With the recent change in weather, we usually find everyone fighting off colds, flu’s, and other ailments as the winter starts. My daughter found an article recently about the importance of eating seasonally to help your body stay strong while viruses run rampant and how to help your body heal faster.
I was surprised to read a suggestion that stated to eat seasonal foods. In the magazine it states “your body naturally drives you to eat heartier foods like sweet potatoes, beets and winter squashes in the colder months–foods that support immunity by providing both fiber and vitamins A and C. Eat warming foods like stews, beans, and miso, avoid raw foods, which cool the body and stress the immune system.” Delicious Living, November 2012 issue
I had not considered how much harder your body has to work to offset foods we eat. I was told by a friend that eating celery during the summer is really good for cooling the body. Sometimes we need to listen to what our body is craving as there may be a lack of a particular nutrient for optimal health. Therefore, winter is not the time to indulge in celery as your body temperature is cooling it will have to work harder to keep you warm! This is why raw foods are not recommended.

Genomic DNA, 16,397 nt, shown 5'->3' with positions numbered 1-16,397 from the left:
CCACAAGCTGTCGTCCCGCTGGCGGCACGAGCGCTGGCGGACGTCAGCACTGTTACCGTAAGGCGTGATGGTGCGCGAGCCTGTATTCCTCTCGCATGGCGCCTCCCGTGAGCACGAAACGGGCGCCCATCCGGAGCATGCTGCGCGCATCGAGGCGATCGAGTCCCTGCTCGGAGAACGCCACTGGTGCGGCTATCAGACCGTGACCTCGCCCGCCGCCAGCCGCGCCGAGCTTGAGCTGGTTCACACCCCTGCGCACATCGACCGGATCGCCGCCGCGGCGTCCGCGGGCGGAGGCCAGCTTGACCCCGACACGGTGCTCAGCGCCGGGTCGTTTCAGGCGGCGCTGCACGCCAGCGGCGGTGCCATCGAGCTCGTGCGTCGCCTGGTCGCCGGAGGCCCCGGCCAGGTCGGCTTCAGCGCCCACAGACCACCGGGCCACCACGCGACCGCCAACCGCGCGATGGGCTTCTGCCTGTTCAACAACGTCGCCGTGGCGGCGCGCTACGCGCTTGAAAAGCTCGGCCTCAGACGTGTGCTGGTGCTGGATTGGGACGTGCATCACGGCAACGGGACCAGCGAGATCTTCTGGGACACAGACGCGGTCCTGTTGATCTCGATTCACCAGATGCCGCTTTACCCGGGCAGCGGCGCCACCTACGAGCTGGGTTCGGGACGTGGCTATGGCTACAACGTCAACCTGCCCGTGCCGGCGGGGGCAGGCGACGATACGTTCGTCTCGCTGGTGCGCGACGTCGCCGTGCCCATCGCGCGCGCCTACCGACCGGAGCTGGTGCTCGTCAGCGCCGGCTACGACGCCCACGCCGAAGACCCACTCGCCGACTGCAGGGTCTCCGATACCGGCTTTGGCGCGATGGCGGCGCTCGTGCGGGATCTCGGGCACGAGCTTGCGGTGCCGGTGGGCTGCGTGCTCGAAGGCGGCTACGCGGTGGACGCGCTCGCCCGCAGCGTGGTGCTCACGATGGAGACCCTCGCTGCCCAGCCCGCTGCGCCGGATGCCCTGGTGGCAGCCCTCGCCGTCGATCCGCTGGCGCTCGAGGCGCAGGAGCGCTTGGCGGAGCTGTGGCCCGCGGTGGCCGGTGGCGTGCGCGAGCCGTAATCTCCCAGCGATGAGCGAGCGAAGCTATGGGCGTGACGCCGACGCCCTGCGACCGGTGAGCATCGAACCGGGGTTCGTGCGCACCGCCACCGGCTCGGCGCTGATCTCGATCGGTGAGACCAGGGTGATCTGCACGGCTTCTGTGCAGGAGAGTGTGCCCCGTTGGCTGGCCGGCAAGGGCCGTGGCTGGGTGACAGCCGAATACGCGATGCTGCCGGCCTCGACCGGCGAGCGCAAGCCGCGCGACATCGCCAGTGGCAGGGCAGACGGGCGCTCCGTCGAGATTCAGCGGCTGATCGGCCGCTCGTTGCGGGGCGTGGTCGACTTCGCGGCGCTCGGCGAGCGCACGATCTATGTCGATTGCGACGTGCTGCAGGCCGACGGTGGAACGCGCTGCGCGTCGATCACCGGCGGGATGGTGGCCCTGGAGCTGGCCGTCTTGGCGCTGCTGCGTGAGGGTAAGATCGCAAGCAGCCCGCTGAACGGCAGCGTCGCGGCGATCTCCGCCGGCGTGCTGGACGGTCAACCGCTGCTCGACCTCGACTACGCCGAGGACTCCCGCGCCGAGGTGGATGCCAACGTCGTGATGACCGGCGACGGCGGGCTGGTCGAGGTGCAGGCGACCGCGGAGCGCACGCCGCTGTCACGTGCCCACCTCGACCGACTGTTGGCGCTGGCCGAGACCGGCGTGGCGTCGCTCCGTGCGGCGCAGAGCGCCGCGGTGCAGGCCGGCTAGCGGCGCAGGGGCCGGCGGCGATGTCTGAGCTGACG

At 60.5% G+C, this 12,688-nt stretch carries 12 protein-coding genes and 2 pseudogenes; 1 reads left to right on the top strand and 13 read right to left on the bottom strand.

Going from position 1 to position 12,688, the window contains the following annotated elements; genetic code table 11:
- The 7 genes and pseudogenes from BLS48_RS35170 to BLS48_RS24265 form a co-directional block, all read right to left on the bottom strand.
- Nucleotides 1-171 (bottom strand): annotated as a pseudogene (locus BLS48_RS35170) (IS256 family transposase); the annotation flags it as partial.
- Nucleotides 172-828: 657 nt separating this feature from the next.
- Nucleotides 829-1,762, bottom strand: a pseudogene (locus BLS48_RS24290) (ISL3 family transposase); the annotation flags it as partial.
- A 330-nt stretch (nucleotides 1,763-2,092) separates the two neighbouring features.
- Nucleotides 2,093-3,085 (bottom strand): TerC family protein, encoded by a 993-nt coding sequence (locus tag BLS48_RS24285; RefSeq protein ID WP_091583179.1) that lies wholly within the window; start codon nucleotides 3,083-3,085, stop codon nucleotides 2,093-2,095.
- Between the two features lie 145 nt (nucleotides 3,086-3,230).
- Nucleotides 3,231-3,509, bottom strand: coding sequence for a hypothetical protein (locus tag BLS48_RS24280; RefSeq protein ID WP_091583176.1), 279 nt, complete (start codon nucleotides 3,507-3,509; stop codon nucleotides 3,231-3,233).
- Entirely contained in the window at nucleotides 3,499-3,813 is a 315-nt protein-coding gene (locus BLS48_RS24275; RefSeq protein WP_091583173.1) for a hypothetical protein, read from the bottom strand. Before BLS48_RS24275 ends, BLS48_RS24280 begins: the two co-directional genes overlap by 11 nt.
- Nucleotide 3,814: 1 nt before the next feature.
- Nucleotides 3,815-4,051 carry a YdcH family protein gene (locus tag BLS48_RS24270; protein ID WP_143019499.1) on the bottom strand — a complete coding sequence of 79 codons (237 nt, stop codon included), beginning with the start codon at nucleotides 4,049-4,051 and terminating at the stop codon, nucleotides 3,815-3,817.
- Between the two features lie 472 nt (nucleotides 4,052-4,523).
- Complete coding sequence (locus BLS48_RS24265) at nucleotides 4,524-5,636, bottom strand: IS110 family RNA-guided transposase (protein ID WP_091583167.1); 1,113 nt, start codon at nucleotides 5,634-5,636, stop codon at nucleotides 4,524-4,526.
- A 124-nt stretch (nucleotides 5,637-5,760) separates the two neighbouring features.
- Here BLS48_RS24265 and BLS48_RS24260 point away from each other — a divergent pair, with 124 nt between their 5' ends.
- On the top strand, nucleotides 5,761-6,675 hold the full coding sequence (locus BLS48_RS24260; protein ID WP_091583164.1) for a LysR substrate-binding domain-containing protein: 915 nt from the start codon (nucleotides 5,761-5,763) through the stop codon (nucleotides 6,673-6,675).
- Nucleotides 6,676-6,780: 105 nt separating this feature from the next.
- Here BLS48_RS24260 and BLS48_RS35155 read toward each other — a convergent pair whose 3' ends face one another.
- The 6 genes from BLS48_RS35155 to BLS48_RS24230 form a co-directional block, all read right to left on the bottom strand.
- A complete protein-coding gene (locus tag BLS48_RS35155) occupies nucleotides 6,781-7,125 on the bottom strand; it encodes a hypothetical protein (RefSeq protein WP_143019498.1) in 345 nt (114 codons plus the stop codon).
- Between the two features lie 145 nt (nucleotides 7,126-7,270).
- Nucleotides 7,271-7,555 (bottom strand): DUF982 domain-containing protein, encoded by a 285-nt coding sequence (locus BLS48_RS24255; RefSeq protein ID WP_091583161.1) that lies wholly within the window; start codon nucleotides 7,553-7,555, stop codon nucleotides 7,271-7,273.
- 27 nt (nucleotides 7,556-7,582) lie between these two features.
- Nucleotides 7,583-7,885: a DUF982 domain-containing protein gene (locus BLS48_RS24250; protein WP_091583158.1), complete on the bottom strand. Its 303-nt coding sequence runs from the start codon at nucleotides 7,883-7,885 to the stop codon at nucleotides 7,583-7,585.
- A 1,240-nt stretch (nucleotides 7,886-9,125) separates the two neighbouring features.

Here is another link to support eating foods that are in season:
- In spring, focus on tender, leafy vegetables that represent the fresh new growth of this season. The greening that occurs in springtime should be represented by greens on your plate, including Swiss chard, spinach, Romaine lettuce, fresh parsley, and basil.
- In summer, stick with light, cooling foods in the tradition of traditional Chinese medicine. These foods include fruits likestrawberries, apple, pear, and plum; vegetables likesummer squash, broccoli, cauliflower, and corn; and spices and seasonings like peppermint and cilantro.
- In fall, turn toward the more warming, autumn harvest foods, including carrot, sweet potato, onions, and garlic. Also emphasize the more warming spices and seasonings including ginger, peppercorns, and mustard seeds.
- In winter, turn even more exclusively toward warming foods. Remember the principle that foods taking longer to grow are generally more warming than foods that grow quickly. All of the animal foods fall into the warming category including fish, chicken, beef, lamb, and venison. So do most of the root vegetables, including carrot,potato, onions and garlic. Eggs also fit in here, as do corn and nuts.